As we continue our consideration of Jesus as our Prophet, Priest & King, we see in our text an example of what passionate believers look and act like in real time. A significant yet behind the scenes aspect of their ministry was their absolute dependence on the power of prayer. At least seventeen times in Acts they mention specifically their praying. Five other times they admonish people to pray. It was understood that prayer was what connected their hearts to the heart of God. Prayer is not an escape from responsibility on our part, it is our response to God’s ability.
When asked to explain the secret of his remarkable ministry, the famous British preacher C.H. Spurgeon replied, “My people pray for me.” St. Augustine said, “Pray as though everything depended on God, and work as though everything depended on you.”
Martin Luther once said, “I am so busy now that if I did not spend three hours each day in prayer, I could not get through the day.” William Carey, the famous missionary who took the gospel to China was quoted as saying, “Prayer, secret, fervent, believing prayer lies at the root of all personal godliness.”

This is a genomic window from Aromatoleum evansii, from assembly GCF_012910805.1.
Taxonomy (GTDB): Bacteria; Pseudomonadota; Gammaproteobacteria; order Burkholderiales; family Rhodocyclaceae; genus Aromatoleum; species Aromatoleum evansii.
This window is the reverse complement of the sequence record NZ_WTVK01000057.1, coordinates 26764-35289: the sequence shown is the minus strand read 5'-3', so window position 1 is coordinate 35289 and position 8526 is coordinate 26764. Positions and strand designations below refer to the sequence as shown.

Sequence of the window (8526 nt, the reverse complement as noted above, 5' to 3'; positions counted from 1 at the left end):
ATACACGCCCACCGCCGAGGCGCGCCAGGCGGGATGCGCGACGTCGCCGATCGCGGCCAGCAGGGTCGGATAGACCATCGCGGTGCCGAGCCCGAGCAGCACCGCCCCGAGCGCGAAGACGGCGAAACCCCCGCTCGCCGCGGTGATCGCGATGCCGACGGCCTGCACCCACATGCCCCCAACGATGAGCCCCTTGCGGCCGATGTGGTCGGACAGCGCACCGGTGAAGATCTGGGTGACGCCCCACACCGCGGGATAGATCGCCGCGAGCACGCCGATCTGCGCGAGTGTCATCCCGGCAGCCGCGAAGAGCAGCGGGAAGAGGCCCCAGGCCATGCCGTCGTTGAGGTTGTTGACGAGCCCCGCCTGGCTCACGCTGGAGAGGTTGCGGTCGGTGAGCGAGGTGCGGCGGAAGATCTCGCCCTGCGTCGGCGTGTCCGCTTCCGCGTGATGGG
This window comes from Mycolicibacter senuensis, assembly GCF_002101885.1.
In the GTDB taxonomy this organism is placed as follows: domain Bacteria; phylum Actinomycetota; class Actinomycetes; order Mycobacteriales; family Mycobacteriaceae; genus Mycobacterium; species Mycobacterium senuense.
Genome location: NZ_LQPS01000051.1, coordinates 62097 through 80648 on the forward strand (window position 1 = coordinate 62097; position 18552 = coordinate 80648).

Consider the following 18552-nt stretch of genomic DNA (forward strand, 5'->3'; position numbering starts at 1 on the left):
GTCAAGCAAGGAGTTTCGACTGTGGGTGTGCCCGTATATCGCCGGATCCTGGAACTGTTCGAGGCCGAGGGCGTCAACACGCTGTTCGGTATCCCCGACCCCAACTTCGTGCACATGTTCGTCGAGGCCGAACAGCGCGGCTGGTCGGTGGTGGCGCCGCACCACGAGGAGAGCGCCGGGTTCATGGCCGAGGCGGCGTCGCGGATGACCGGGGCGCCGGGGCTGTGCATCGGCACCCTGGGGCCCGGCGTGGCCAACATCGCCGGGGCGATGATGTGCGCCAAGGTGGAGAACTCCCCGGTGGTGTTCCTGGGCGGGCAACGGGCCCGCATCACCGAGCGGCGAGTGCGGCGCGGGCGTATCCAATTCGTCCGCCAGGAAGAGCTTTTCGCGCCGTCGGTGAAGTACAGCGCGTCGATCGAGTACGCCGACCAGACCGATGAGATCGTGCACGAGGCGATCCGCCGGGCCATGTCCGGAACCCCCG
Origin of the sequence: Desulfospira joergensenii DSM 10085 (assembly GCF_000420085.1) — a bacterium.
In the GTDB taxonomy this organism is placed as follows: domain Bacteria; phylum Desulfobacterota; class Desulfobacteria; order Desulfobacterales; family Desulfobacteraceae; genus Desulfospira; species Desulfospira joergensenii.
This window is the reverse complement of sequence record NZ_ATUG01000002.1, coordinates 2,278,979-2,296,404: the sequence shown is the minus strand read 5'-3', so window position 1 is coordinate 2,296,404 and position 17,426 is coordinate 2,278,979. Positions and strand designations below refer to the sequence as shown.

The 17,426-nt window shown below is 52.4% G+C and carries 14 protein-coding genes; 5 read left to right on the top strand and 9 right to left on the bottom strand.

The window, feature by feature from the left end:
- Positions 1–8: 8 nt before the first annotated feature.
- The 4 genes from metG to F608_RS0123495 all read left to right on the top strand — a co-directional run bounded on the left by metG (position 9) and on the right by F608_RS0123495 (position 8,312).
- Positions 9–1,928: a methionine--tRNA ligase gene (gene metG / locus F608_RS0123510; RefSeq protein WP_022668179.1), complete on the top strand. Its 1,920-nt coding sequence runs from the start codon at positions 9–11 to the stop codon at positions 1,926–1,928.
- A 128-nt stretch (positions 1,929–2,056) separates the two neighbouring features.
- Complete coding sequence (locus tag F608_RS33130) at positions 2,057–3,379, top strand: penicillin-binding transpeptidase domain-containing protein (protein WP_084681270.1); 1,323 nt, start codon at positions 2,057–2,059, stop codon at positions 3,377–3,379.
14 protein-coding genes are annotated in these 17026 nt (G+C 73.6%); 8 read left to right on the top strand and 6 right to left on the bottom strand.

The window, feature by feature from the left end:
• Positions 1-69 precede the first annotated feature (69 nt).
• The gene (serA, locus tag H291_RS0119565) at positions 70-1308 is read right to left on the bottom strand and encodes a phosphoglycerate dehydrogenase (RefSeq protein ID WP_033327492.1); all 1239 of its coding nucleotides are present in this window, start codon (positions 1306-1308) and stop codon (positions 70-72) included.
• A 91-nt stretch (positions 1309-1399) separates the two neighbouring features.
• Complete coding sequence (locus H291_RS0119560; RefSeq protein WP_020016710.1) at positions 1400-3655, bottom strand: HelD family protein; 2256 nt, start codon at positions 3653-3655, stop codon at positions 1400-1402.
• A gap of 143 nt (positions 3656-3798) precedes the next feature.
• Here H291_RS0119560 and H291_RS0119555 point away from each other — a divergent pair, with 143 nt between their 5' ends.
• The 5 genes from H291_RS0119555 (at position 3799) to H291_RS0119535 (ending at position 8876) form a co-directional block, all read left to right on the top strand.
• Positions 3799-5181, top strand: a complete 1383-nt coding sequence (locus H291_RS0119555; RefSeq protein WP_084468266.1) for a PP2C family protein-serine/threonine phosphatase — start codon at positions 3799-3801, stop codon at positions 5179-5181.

David Mains had a church in the inner city of Chicago. The prayer that fueled his ministry was, “Lord, let me see the world as you see it, and break my heart with the things that break yours.” If you find your heart a little calloused this morning about the needs of so many around us, then be honest with Him. Tell Him, “I’m sorry that I’m not sorry, please soften my callous heart.”
God’s sovereignty is an incentive to prayer because it assures us that when we pray for things that accord with His will, He’ll gladly do them. Are you praying for me, for the leadership, for the body of believers, for your own walk and witness? Be assured, prayer changes things!